Molecular and Cellular Biochemistry

, Volume 437, Issue 1–2, pp 119–131 | Cite as

Regulation of cardiac myocyte cell death and differentiation by myocardin

  • Joseph W. GordonEmail author


Myocardin is a cardiac- and smooth muscle-enriched transcriptional co-activator that was originally described as an interacting partner of the serum response factor. Shortly after myocardin’s discovery, a wealth of published literature described the role of myocardin as a regulator of smooth muscle differentiation and phenotype modulation, while gene-targeting studies confirmed the essential role of myocardin in vascular development. More recently, myocardin has been implicated as an important regulator of cardiac myocyte differentiation in studies demonstrating direct programming of fibroblasts towards the cardiac lineage. This function of myocardin has been attributed to its physical interaction with cardiac-enriched transcription factors such as MEF2C, GATA4, and TBX5. Moreover, conditional knockout models have revealed a critical role for myocardin during cardiac chamber maturation, and a surprising function for myocardin in the regulation of cardiomyocyte proliferation, cell death, and possibly mitochondrial function. This review summarizes the literature surrounding the cardiac-specific roles of myocardin during development and post-natal cardiac remodeling. In addition, we take a bioinformatics and computational approach to discuss known and predicted interactions and biological functions of myocardin, which suggests areas for future research.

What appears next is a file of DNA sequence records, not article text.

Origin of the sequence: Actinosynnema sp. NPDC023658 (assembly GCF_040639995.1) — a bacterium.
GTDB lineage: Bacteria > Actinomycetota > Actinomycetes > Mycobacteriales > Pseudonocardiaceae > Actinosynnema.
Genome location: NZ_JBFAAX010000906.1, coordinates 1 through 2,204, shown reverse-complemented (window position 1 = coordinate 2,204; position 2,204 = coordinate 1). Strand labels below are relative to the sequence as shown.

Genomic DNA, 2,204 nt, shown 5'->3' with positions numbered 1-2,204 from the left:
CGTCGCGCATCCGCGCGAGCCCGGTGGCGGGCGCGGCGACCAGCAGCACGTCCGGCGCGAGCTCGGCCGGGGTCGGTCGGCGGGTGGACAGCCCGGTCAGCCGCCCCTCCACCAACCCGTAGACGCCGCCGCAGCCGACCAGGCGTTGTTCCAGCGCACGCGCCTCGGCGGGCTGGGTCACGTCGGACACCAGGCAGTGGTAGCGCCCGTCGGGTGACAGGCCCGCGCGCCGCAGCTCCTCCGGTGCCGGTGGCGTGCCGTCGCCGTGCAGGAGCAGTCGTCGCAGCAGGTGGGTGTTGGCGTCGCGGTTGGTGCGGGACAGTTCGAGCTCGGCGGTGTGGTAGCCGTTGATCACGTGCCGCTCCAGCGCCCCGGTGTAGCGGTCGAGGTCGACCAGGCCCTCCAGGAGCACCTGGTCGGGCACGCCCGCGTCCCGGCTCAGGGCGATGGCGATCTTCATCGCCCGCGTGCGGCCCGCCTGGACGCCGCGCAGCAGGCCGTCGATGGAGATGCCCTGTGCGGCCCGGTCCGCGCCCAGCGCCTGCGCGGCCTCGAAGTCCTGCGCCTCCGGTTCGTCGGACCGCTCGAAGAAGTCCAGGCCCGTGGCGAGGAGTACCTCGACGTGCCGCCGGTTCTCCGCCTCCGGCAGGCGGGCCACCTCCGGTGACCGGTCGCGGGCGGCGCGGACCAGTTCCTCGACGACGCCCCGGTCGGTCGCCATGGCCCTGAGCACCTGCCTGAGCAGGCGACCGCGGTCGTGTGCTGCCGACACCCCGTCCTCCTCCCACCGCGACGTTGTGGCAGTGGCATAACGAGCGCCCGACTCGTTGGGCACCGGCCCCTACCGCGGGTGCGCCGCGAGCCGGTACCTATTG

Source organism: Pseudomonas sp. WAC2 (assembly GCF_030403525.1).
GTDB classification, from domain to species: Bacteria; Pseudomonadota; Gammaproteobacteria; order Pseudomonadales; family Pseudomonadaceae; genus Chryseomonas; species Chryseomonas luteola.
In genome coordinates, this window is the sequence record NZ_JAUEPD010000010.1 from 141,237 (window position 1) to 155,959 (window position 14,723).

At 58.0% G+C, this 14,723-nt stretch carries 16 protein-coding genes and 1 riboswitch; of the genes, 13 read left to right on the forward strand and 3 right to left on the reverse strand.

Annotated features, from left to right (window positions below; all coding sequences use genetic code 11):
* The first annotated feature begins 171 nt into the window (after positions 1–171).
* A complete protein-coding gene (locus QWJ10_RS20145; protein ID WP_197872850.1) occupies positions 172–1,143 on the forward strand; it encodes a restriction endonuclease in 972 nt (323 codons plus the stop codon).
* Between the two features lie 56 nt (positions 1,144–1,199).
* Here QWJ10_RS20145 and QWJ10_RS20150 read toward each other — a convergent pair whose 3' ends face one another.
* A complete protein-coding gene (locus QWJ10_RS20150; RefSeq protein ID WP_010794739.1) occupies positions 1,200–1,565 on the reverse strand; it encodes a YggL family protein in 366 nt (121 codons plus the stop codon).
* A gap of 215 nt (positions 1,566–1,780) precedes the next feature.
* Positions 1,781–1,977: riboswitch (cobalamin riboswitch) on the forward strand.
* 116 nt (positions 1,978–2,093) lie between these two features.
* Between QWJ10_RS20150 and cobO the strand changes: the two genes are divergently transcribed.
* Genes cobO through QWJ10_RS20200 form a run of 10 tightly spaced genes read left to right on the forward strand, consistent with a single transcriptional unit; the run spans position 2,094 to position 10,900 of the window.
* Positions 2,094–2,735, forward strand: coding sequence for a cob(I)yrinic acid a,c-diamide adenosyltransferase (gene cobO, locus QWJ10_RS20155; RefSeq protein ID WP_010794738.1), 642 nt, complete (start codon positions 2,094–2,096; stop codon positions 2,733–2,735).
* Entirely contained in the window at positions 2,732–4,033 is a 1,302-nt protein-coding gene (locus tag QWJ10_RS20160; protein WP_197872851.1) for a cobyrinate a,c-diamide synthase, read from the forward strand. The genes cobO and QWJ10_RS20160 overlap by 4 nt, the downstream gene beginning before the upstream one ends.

Myocardin Heart Cardiac development Heart disease 



JWG is supported by the Natural Science and Engineering Research Council (NSERC) Canada and the Children’s Hospital Foundation of Manitoba. JWG is a member of the DEVOTION Research Cluster.

Compliance with ethical standards

Conflict of interest



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Authors and Affiliations

  1. 1.Department of Human Anatomy and Cell ScienceUniversity of ManitobaWinnipegCanada
  2. 2.College of Nursing, Rady Faculty of Health ScienceUniversity of ManitobaWinnipegCanada
  3. 3.Diabetes Research Envisioned and Accomplished in Manitoba (DREAM) Theme of the Children’s Hospital Research Institute of ManitobaUniversity of ManitobaWinnipegCanada

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